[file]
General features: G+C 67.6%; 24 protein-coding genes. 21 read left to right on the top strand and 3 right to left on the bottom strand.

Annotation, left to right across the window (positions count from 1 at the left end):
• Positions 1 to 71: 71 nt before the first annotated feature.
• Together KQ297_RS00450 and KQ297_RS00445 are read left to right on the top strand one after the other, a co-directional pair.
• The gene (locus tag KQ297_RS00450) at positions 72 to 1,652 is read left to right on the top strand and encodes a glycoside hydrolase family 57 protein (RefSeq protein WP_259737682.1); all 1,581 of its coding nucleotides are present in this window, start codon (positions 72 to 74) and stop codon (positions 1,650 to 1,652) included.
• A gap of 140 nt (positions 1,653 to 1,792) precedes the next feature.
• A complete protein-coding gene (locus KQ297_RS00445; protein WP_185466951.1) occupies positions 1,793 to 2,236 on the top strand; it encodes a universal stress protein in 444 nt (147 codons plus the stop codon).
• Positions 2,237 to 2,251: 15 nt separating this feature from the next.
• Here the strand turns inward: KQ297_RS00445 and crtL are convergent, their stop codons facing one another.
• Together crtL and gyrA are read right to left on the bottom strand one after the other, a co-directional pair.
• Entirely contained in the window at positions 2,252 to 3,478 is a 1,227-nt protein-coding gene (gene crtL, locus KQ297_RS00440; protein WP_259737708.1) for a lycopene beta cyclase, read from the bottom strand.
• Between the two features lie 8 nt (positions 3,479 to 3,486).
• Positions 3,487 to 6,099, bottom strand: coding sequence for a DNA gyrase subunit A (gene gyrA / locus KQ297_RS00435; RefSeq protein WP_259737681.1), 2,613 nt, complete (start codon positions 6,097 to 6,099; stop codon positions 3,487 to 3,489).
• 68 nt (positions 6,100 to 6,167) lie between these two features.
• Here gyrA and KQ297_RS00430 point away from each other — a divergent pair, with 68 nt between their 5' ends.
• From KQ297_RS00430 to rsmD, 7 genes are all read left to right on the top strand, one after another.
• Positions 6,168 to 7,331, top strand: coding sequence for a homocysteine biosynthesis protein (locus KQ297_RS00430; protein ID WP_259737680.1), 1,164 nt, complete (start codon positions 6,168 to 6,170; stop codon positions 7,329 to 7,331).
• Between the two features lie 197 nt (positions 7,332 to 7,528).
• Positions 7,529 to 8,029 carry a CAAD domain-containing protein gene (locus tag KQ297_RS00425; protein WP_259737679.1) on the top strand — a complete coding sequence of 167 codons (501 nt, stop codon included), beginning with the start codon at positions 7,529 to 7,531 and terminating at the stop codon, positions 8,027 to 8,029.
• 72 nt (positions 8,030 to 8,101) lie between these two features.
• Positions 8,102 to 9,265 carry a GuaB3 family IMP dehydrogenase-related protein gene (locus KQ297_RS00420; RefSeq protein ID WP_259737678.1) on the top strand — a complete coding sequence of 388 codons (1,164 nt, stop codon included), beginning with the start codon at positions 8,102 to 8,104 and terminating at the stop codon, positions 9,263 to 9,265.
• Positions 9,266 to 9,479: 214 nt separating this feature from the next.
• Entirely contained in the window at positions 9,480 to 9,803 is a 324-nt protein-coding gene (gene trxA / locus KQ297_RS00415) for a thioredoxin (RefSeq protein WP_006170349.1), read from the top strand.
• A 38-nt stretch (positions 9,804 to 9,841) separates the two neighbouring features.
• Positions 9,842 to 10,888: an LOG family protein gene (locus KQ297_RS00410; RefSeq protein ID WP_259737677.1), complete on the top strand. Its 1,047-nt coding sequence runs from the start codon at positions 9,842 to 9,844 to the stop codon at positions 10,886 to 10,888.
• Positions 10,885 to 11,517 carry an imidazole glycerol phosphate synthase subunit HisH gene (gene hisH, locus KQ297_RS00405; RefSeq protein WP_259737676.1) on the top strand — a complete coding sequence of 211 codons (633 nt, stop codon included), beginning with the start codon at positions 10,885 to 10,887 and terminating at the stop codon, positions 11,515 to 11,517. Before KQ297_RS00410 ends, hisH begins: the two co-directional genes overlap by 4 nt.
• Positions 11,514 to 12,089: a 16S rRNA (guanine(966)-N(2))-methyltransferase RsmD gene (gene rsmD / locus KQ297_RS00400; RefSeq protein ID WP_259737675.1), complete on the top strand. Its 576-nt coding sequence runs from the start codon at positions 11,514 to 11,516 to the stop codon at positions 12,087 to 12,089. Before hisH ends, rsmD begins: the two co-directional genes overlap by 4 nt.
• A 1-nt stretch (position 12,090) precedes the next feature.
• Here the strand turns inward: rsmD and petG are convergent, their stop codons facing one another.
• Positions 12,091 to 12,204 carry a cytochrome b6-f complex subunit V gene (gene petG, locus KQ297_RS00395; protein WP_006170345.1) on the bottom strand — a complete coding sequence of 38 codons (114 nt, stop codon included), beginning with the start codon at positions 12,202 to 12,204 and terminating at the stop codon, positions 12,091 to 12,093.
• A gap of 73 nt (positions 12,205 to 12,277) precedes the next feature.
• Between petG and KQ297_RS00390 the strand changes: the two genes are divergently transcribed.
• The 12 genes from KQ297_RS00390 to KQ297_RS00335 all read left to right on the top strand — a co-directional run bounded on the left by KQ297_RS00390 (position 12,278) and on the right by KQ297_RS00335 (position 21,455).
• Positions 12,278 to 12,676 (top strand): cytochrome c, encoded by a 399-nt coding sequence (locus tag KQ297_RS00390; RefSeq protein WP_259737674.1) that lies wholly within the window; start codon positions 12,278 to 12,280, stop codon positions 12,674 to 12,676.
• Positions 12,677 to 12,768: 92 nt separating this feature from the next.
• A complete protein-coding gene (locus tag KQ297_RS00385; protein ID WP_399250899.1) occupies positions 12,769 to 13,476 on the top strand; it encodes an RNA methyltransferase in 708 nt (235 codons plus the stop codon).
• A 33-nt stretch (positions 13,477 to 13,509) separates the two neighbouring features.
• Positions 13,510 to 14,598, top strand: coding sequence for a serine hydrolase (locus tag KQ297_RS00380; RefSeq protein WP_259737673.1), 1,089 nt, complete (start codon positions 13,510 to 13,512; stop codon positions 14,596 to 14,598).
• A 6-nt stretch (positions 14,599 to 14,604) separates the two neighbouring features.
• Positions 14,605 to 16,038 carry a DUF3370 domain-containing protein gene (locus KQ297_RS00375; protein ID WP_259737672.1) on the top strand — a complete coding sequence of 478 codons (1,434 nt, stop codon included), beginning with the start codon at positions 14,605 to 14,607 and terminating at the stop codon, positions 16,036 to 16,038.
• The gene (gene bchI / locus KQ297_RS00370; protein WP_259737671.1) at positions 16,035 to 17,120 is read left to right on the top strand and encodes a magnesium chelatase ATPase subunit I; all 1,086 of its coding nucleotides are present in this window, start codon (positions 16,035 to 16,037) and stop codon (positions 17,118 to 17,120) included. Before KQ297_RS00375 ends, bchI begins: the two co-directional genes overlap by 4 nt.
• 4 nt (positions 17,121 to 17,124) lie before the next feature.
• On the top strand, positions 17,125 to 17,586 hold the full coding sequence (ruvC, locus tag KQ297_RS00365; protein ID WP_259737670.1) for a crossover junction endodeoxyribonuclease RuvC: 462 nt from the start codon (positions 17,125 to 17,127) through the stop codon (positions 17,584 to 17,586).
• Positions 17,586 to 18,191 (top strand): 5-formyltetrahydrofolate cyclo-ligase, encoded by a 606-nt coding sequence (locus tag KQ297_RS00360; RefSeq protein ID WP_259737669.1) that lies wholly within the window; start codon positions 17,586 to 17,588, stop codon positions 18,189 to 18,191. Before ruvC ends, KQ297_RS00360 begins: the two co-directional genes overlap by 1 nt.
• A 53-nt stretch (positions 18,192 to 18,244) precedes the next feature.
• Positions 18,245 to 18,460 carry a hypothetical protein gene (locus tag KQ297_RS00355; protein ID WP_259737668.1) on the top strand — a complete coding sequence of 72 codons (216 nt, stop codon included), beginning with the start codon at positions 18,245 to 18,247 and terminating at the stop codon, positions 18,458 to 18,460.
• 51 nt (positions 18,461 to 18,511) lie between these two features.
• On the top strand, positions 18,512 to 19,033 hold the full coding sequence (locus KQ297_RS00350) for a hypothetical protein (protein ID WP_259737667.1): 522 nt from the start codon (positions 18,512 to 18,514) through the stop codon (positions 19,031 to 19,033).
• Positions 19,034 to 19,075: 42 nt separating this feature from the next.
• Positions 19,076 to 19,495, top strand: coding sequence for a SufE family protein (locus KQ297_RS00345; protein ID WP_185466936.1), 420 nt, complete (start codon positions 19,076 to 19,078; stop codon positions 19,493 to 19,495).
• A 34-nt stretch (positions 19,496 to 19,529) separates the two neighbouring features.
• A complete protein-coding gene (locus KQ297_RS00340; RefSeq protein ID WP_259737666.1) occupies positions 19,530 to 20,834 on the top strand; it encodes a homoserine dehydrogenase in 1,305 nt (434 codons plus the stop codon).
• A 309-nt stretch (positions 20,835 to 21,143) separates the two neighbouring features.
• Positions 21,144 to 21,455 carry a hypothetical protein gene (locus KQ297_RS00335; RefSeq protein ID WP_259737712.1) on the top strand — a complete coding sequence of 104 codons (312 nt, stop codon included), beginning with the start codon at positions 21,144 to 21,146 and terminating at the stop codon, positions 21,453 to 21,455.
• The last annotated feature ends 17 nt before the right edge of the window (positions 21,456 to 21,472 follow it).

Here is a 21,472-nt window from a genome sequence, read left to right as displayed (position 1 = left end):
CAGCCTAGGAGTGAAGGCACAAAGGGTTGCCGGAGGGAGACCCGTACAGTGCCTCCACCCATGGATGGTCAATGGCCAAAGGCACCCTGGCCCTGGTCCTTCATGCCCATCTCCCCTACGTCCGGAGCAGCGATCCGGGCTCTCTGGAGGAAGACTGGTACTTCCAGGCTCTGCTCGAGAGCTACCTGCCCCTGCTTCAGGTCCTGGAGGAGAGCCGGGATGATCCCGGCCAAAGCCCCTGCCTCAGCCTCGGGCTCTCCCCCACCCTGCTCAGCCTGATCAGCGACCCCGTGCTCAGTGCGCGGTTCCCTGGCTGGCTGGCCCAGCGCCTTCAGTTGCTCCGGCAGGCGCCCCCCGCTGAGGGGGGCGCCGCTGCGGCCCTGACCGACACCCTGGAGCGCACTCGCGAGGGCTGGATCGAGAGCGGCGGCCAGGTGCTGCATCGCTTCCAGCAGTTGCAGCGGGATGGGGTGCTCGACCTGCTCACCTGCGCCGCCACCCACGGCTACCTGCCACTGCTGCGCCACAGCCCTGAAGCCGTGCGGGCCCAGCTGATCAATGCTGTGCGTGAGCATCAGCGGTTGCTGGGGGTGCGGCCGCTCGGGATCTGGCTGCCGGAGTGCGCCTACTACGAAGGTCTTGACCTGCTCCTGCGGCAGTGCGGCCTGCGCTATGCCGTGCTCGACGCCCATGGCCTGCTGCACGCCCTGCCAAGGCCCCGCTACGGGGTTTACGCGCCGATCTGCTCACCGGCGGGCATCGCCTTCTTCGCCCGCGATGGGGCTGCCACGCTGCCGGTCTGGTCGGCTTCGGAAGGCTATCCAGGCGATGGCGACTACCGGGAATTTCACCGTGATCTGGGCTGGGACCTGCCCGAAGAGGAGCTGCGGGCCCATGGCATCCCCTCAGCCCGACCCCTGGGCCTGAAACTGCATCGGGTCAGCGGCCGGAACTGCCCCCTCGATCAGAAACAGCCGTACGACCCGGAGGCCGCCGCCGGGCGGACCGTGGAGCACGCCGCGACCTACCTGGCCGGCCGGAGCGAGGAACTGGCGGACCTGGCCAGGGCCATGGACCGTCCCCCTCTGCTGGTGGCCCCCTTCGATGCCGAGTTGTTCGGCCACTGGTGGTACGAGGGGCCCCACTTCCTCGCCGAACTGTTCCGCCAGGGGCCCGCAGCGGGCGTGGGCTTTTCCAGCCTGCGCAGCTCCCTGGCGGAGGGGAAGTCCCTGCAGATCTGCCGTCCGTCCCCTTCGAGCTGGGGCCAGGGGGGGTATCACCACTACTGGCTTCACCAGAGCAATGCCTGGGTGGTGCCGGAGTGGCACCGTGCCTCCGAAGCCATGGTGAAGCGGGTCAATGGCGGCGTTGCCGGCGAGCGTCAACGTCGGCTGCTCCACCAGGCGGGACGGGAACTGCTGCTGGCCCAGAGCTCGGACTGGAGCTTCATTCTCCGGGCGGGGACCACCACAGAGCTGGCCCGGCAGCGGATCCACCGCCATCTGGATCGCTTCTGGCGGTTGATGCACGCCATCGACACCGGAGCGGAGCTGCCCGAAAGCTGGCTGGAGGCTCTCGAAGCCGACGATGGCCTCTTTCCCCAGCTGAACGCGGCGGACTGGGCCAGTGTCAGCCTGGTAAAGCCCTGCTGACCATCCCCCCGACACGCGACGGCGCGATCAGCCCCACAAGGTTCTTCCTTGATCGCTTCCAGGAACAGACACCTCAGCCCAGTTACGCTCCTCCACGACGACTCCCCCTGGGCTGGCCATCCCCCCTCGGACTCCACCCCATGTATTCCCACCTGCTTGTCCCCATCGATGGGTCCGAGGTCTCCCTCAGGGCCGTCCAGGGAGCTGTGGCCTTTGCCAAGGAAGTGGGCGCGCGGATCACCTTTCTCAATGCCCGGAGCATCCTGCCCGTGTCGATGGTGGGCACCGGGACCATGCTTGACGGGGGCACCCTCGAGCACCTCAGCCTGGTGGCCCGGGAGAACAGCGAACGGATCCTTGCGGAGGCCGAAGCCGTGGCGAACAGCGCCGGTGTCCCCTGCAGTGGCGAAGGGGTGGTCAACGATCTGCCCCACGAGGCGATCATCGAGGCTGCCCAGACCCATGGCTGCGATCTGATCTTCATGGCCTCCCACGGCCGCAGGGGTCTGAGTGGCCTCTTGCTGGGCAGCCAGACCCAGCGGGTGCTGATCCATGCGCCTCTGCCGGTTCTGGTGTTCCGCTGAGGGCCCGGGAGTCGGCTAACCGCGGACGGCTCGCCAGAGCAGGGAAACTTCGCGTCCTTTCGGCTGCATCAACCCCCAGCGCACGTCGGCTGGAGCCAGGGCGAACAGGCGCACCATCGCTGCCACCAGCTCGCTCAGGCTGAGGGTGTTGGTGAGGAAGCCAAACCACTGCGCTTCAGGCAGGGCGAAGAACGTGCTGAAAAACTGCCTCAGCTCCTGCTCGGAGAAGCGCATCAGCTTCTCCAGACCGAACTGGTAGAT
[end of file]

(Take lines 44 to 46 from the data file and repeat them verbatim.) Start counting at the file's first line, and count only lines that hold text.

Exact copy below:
• Positions 17,586 to 18,191 (top strand): 5-formyltetrahydrofolate cyclo-ligase, encoded by a 606-nt coding sequence (locus tag KQ297_RS00360; RefSeq protein ID WP_259737669.1) that lies wholly within the window; start codon positions 17,586 to 17,588, stop codon positions 18,189 to 18,191. Before ruvC ends, KQ297_RS00360 begins: the two co-directional genes overlap by 1 nt.
• A 53-nt stretch (positions 18,192 to 18,244) precedes the next feature.
• Positions 18,245 to 18,460 carry a hypothetical protein gene (locus tag KQ297_RS00355; protein ID WP_259737668.1) on the top strand — a complete coding sequence of 72 codons (216 nt, stop codon included), beginning with the start codon at positions 18,245 to 18,247 and terminating at the stop codon, positions 18,458 to 18,460.